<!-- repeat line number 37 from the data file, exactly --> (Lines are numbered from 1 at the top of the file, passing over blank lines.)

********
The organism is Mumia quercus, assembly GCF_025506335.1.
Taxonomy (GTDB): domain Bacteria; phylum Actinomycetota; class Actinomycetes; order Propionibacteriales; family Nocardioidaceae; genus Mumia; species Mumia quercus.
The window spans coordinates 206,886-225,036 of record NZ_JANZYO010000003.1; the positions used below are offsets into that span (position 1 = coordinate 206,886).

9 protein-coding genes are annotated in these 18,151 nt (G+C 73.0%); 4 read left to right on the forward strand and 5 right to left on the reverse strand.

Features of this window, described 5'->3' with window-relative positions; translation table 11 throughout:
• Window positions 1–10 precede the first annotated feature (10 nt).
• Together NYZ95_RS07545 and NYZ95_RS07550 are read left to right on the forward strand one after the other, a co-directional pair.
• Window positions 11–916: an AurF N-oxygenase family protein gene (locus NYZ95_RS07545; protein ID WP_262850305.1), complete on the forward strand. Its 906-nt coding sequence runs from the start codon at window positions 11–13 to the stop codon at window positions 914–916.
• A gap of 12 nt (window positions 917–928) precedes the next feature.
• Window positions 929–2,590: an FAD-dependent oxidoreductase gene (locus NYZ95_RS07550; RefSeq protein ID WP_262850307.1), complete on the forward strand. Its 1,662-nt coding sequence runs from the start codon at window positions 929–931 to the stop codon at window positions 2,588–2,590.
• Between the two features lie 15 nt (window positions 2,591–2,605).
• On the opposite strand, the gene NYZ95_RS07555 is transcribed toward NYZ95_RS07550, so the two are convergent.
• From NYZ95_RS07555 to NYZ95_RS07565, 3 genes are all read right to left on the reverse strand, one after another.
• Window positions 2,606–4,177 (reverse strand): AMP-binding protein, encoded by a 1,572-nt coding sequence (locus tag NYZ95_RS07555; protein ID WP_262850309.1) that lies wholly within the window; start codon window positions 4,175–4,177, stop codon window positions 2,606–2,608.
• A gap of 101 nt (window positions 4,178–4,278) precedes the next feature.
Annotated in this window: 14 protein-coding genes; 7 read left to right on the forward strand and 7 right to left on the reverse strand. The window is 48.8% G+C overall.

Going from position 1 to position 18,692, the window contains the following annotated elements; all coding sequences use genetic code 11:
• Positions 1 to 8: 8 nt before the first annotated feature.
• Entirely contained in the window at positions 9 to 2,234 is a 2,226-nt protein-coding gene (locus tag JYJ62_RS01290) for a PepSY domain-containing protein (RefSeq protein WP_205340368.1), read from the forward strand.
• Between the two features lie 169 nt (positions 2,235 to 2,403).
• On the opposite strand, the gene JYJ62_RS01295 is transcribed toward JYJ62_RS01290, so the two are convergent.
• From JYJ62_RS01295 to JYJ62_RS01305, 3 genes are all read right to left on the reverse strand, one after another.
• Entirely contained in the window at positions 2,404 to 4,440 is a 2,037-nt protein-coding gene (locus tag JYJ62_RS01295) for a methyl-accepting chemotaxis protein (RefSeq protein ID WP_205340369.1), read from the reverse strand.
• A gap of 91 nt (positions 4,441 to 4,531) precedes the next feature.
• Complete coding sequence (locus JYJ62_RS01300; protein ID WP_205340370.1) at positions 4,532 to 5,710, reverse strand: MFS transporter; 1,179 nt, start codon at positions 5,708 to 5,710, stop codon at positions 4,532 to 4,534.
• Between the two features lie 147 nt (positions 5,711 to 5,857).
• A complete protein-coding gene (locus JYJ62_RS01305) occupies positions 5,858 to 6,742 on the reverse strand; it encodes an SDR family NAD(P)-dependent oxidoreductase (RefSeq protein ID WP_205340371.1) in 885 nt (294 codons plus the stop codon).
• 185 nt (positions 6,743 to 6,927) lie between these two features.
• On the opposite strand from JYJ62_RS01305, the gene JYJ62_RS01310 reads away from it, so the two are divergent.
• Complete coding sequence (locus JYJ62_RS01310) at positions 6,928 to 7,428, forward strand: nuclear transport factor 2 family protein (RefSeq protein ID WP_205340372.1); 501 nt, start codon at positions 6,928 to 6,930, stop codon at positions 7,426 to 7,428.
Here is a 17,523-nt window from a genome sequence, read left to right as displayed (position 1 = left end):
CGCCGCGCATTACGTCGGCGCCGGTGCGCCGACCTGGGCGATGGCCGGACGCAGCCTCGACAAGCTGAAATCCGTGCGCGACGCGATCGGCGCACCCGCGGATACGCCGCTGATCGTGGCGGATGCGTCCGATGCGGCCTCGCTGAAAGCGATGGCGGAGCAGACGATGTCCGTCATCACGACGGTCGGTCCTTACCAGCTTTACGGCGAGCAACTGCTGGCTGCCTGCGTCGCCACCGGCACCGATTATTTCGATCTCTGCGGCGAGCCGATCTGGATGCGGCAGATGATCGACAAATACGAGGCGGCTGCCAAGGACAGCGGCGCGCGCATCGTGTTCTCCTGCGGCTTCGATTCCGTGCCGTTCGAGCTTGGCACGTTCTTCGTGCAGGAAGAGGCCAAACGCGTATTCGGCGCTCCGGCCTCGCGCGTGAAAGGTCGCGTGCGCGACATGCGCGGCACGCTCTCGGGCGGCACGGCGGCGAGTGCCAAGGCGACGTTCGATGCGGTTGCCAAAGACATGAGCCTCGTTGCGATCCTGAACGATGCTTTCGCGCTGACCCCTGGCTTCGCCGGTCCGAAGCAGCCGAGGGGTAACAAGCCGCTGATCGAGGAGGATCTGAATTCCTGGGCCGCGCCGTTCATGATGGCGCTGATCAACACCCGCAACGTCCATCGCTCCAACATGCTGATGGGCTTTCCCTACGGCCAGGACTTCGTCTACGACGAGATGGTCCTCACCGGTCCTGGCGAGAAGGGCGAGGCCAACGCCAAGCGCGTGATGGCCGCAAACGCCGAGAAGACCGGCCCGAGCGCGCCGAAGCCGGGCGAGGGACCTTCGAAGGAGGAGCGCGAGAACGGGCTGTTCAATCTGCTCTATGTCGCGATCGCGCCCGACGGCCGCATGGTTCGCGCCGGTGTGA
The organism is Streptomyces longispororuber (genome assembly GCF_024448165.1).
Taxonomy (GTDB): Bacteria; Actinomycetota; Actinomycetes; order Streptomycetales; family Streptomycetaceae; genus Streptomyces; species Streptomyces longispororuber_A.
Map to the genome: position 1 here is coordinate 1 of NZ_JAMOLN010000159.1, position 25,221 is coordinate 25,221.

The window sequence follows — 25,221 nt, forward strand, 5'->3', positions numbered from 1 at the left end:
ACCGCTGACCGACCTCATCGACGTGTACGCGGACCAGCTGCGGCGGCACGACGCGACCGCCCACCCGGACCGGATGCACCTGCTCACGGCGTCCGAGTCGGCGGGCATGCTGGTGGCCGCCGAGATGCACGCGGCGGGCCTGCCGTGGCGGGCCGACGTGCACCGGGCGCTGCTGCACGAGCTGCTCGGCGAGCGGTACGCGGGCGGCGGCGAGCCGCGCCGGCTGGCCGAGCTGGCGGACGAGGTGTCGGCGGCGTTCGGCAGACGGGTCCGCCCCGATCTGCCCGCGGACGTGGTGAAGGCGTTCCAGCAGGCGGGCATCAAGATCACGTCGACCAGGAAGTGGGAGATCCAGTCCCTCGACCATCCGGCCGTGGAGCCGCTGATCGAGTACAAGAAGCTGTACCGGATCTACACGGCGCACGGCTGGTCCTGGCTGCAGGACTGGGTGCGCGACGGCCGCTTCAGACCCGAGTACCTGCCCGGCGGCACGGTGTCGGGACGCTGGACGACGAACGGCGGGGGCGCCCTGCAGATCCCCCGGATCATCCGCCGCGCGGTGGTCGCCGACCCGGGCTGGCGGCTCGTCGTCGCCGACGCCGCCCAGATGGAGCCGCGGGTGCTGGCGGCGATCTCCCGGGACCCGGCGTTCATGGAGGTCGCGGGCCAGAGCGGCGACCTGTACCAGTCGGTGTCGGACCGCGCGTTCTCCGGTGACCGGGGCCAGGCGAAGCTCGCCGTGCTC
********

ACCGCTGACCGACCTCATCGACGTGTACGCGGACCAGCTGCGGCGGCACGACGCGACCGCCCACCCGGACCGGATGCACCTGCTCACGGCGTCCGAGTCGGCGGGCATGCTGGTGGCCGCCGAGATGCACGCGGCGGGCCTGCCGTGGCGGGCCGACGTGCACCGGGCGCTGCTGCACGAGCTGCTCGGCGAGCGGTACGCGGGCGGCGGCGAGCCGCGCCGGCTGGCCGAGCTGGCGGACGAGGTGTCGGCGGCGTTCGGCAGACGGGTCCGCCCCGATCTGCCCGCGGACGTGGTGAAGGCGTTCCAGCAGGCGGGCATCAAGATCACGTCGACCAGGAAGTGGGAGATCCAGTCCCTCGACCATCCGGCCGTGGAGCCGCTGATCGAGTACAAGAAGCTGTACCGGATCTACACGGCGCACGGCTGGTCCTGGCTGCAGGACTGGGTGCGCGACGGCCGCTTCAGACCCGAGTACCTGCCCGGCGGCACGGTGTCGGGACGCTGGACGACGAACGGCGGGGGCGCCCTGCAGATCCCCCGGATCATCCGCCGCGCGGTGGTCGCCGACCCGGGCTGGCGGCTCGTCGTCGCCGACGCCGCCCAGATGGAGCCGCGGGTGCTGGCGGCGATCTCCCGGGACCCGGCGTTCATGGAGGTCGCGGGCCAGAGCGGCGACCTGTACCAGTCGGTGTCGGACCGCGCGTTCTCCGGTGACCGGGGCCAGGCGAAGCTCGCCGTGCTC